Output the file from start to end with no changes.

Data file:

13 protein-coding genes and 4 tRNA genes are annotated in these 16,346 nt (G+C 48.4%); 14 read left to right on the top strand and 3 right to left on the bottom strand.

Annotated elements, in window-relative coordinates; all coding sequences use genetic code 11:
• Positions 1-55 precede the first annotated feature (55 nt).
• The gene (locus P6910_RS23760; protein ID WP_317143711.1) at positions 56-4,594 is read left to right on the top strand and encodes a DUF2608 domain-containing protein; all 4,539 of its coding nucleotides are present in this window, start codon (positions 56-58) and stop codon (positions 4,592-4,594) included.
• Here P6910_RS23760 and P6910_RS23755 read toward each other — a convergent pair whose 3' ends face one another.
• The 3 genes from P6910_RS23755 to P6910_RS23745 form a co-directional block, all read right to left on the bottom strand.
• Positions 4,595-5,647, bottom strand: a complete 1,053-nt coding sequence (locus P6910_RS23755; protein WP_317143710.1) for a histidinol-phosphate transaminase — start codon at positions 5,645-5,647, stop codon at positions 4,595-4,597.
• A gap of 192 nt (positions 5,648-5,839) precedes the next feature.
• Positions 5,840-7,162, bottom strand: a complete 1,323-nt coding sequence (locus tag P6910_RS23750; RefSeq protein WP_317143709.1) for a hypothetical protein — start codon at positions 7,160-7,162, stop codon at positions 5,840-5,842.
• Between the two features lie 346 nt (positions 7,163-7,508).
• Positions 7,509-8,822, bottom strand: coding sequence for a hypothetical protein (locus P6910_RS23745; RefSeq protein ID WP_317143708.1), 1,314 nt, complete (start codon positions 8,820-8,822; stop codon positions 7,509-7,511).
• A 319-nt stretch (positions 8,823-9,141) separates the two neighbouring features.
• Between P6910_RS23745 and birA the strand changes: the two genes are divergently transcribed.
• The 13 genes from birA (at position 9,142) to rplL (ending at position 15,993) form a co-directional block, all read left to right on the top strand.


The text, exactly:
13 protein-coding genes and 4 tRNA genes are annotated in these 16,346 nt (G+C 48.4%); 14 read left to right on the top strand and 3 right to left on the bottom strand.

Annotated elements, in window-relative coordinates; all coding sequences use genetic code 11:
• Positions 1-55 precede the first annotated feature (55 nt).
• The gene (locus P6910_RS23760; protein ID WP_317143711.1) at positions 56-4,594 is read left to right on the top strand and encodes a DUF2608 domain-containing protein; all 4,539 of its coding nucleotides are present in this window, start codon (positions 56-58) and stop codon (positions 4,592-4,594) included.
• Here P6910_RS23760 and P6910_RS23755 read toward each other — a convergent pair whose 3' ends face one another.
• The 3 genes from P6910_RS23755 to P6910_RS23745 form a co-directional block, all read right to left on the bottom strand.
• Positions 4,595-5,647, bottom strand: a complete 1,053-nt coding sequence (locus P6910_RS23755; protein WP_317143710.1) for a histidinol-phosphate transaminase — start codon at positions 5,645-5,647, stop codon at positions 4,595-4,597.
• A gap of 192 nt (positions 5,648-5,839) precedes the next feature.
• Positions 5,840-7,162, bottom strand: a complete 1,323-nt coding sequence (locus tag P6910_RS23750; RefSeq protein WP_317143709.1) for a hypothetical protein — start codon at positions 7,160-7,162, stop codon at positions 5,840-5,842.
• Between the two features lie 346 nt (positions 7,163-7,508).
• Positions 7,509-8,822, bottom strand: coding sequence for a hypothetical protein (locus P6910_RS23745; RefSeq protein ID WP_317143708.1), 1,314 nt, complete (start codon positions 8,820-8,822; stop codon positions 7,509-7,511).
• A 319-nt stretch (positions 8,823-9,141) separates the two neighbouring features.
• Between P6910_RS23745 and birA the strand changes: the two genes are divergently transcribed.
• The 13 genes from birA (at position 9,142) to rplL (ending at position 15,993) form a co-directional block, all read left to right on the top strand.